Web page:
July 23, 2016

Tim Kaine: "I’ll enforce the death penalty as governor and I’m against same-sex marriage."

"I’m conservative on personal responsibility, character, family and the sanctity of life. These are my values, and that’s what I believe."

A strange alignment there in the sidebar.

Hillary Ann grab-1

Just an ad that happened to get served up on Meade's computer. Is the Hillary campaign copying Althouse?

(Click to enlarge.)

At the Purple-and-Orange Café...

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... go ahead and talk about the topics you like.

"But however promising adenosine may be as a treatment, the findings from this research do not prove that acupuncture itself 'works.'"

"For one thing, the researchers did not show that the release of adenosine was specific to acupuncture. Acupuncture needles might cause adenosine to flood the surrounding tissue, but so might a hard pinch, or applied pressure, or any number of other physical insults. In fact, both of the studies found that when adenosine was turned on in mouse tissue by other mechanisms, the pain response was equal to or better than the response generated by acupuncture."

From a Scientific American article currently titled "Research Casts Doubt on the Value of Acupuncture/Scientific studies show that the procedure is full of holes."

(The original title was "The Acupuncture Myth." I'm contemplating why the title was changed and thinking the magazine has some standards about what counts as a "myth" and that if you have utterly disproved something you are not yet in a position to call it a myth.)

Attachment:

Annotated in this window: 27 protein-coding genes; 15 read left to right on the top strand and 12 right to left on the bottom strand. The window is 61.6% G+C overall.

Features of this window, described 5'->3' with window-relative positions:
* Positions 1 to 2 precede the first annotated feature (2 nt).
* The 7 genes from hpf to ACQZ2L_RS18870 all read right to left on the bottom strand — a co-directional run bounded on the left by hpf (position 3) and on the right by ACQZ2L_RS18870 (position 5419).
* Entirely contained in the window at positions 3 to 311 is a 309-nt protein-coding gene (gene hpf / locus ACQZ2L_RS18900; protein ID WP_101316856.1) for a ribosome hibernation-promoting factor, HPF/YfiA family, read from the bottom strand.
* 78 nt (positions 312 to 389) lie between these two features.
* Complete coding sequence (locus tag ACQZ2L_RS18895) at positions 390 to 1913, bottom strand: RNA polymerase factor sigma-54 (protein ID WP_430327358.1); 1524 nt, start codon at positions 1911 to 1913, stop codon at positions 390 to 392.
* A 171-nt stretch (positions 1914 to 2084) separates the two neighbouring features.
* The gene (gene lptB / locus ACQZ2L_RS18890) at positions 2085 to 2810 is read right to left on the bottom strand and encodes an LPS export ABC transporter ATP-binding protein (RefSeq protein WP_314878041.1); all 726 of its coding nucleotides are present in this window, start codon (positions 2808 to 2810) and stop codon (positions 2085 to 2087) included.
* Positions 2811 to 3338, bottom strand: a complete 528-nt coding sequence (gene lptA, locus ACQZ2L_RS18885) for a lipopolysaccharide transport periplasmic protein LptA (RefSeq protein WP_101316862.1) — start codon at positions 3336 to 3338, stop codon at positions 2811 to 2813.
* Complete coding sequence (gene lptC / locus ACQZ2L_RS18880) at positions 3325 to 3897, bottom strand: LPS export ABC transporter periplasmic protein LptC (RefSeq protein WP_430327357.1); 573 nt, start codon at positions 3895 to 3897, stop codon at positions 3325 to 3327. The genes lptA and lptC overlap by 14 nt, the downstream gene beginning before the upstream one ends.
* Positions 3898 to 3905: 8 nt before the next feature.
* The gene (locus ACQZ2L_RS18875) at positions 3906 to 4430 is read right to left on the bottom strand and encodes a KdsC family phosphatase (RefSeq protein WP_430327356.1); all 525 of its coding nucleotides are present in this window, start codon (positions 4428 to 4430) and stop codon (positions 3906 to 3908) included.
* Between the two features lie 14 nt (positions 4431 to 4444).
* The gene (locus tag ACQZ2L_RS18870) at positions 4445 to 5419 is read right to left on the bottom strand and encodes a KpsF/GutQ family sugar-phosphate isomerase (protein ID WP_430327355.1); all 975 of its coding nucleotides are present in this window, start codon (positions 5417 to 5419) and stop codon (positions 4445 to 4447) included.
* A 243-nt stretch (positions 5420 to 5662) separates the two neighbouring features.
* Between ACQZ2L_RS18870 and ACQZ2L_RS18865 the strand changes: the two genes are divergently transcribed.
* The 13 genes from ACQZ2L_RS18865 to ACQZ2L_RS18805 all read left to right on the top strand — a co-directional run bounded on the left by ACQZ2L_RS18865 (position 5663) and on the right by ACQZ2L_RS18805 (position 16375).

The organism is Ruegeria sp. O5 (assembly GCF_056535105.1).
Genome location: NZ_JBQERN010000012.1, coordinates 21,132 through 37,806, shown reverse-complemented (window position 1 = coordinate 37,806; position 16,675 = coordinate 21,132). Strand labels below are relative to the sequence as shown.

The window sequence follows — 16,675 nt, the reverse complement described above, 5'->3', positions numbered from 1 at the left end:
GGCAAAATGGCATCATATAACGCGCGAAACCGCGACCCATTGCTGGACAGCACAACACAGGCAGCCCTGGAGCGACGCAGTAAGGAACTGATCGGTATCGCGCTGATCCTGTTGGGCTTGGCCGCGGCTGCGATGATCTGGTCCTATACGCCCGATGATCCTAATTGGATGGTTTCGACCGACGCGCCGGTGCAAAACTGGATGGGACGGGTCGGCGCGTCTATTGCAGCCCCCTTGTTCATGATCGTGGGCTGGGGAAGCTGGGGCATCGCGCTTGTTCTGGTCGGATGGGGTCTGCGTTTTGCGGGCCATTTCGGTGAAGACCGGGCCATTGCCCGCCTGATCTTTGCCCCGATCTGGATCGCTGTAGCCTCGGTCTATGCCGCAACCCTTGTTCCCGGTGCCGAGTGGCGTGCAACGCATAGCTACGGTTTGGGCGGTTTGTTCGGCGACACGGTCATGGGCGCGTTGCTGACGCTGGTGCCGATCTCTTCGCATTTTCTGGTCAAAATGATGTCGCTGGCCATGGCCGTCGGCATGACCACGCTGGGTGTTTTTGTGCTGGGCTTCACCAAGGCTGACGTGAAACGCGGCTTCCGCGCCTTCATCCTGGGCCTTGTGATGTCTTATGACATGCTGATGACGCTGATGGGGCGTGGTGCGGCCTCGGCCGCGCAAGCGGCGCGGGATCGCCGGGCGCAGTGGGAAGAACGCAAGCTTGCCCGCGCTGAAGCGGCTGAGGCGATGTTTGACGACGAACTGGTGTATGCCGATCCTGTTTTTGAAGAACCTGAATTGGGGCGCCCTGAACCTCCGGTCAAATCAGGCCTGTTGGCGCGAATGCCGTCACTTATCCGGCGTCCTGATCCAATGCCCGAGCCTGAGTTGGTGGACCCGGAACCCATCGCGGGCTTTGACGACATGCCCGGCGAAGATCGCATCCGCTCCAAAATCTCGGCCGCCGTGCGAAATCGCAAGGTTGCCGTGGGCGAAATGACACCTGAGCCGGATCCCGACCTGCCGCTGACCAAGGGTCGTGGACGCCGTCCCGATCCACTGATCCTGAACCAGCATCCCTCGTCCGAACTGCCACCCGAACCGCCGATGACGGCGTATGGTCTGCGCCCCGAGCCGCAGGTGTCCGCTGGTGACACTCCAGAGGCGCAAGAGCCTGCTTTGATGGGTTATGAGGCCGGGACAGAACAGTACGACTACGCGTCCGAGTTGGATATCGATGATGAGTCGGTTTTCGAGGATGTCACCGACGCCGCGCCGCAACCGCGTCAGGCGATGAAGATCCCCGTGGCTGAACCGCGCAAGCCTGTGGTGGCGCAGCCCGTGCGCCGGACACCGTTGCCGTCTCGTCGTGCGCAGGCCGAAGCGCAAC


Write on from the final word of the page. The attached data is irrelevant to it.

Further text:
ADDED: This article made me wonder how scientists can determine the extent to which a mouse feels pain. It can't point to one of the 10 pain faces on the chart. I found this article in Wired: "Mice Show Pain on Their Faces Just Like Humans":

"The development of the Common Core was funded almost entirely by the Bill and Melinda Gates Foundation. It was a rush job..."

"... and the final product ignored the needs of children with disabilities, English-language learners and those in the early grades. It’s no surprise that there has been widespread pushback. In 2009 President Obama announced Race to the Top, a competition for $4.35 billion in federal grant money. To qualify, states had to adopt 'college and career ready standards,' a requirement that was used to pressure them into adopting national standards. Almost every state applied, even before the specifics of the Common Core were released in June 2010. The federal government, states and school districts have spent billions of dollars to phase in the standards, to prepare students to take the tests and to buy the technology needed to administer them online. There is nothing to show for it.... Standardized tests are best at measuring family income. Well-off students usually score in the top half of results; students from poor homes usually score in the bottom.... If we really cared about improving the education of all students, we would give teachers the autonomy to tailor instruction to meet the needs of the children in front of them and to write their own tests...."

Writes Diane Ravitch, the historian of education who was assistant secretary of education in the Bush I administration.